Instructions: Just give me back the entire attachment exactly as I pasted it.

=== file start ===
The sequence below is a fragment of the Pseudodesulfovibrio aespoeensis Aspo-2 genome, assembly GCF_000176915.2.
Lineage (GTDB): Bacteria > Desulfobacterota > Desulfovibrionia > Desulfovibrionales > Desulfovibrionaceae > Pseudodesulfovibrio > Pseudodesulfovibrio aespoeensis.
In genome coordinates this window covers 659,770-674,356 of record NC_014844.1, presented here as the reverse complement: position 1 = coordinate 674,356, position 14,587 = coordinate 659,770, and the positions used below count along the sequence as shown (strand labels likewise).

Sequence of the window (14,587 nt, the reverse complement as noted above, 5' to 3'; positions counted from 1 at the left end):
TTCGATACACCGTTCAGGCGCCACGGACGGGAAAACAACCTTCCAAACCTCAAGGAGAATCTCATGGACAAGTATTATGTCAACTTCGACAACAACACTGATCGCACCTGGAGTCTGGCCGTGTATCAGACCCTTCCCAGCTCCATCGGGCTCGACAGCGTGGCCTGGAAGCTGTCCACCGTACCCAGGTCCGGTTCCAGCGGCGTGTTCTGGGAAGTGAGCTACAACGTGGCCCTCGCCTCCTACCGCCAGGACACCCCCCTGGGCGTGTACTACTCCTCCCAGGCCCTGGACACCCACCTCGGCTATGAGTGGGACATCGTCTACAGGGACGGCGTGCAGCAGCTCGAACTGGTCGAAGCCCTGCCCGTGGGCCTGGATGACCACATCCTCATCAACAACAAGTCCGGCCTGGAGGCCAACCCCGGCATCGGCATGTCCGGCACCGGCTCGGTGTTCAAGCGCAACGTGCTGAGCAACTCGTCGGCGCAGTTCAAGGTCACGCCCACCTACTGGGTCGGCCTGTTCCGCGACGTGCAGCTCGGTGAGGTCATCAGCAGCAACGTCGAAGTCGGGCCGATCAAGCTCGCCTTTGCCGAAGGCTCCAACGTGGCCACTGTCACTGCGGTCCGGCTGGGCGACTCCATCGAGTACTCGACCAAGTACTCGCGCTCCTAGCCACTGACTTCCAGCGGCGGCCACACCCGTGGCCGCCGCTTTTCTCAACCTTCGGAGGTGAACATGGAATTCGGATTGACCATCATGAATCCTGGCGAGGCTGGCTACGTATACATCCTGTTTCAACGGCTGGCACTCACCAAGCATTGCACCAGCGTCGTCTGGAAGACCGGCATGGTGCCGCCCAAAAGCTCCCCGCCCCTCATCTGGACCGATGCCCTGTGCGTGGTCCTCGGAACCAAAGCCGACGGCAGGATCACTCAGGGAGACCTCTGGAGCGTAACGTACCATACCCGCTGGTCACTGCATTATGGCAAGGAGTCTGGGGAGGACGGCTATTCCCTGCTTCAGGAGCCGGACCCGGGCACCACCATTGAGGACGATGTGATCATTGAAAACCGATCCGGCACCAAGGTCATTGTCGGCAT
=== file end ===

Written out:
The sequence below is a fragment of the Pseudodesulfovibrio aespoeensis Aspo-2 genome, assembly GCF_000176915.2.
Lineage (GTDB): Bacteria > Desulfobacterota > Desulfovibrionia > Desulfovibrionales > Desulfovibrionaceae > Pseudodesulfovibrio > Pseudodesulfovibrio aespoeensis.
In genome coordinates this window covers 659,770-674,356 of record NC_014844.1, presented here as the reverse complement: position 1 = coordinate 674,356, position 14,587 = coordinate 659,770, and the positions used below count along the sequence as shown (strand labels likewise).

Sequence of the window (14,587 nt, the reverse complement as noted above, 5' to 3'; positions counted from 1 at the left end):
TTCGATACACCGTTCAGGCGCCACGGACGGGAAAACAACCTTCCAAACCTCAAGGAGAATCTCATGGACAAGTATTATGTCAACTTCGACAACAACACTGATCGCACCTGGAGTCTGGCCGTGTATCAGACCCTTCCCAGCTCCATCGGGCTCGACAGCGTGGCCTGGAAGCTGTCCACCGTACCCAGGTCCGGTTCCAGCGGCGTGTTCTGGGAAGTGAGCTACAACGTGGCCCTCGCCTCCTACCGCCAGGACACCCCCCTGGGCGTGTACTACTCCTCCCAGGCCCTGGACACCCACCTCGGCTATGAGTGGGACATCGTCTACAGGGACGGCGTGCAGCAGCTCGAACTGGTCGAAGCCCTGCCCGTGGGCCTGGATGACCACATCCTCATCAACAACAAGTCCGGCCTGGAGGCCAACCCCGGCATCGGCATGTCCGGCACCGGCTCGGTGTTCAAGCGCAACGTGCTGAGCAACTCGTCGGCGCAGTTCAAGGTCACGCCCACCTACTGGGTCGGCCTGTTCCGCGACGTGCAGCTCGGTGAGGTCATCAGCAGCAACGTCGAAGTCGGGCCGATCAAGCTCGCCTTTGCCGAAGGCTCCAACGTGGCCACTGTCACTGCGGTCCGGCTGGGCGACTCCATCGAGTACTCGACCAAGTACTCGCGCTCCTAGCCACTGACTTCCAGCGGCGGCCACACCCGTGGCCGCCGCTTTTCTCAACCTTCGGAGGTGAACATGGAATTCGGATTGACCATCATGAATCCTGGCGAGGCTGGCTACGTATACATCCTGTTTCAACGGCTGGCACTCACCAAGCATTGCACCAGCGTCGTCTGGAAGACCGGCATGGTGCCGCCCAAAAGCTCCCCGCCCCTCATCTGGACCGATGCCCTGTGCGTGGTCCTCGGAACCAAAGCCGACGGCAGGATCACTCAGGGAGACCTCTGGAGCGTAACGTACCATACCCGCTGGTCACTGCATTATGGCAAGGAGTCTGGGGAGGACGGCTATTCCCTGCTTCAGGAGCCGGACCCGGGCACCACCATTGAGGACGATGTGATCATTGAAAACCGATCCGGCACCAAGGTCATTGTCGGCAT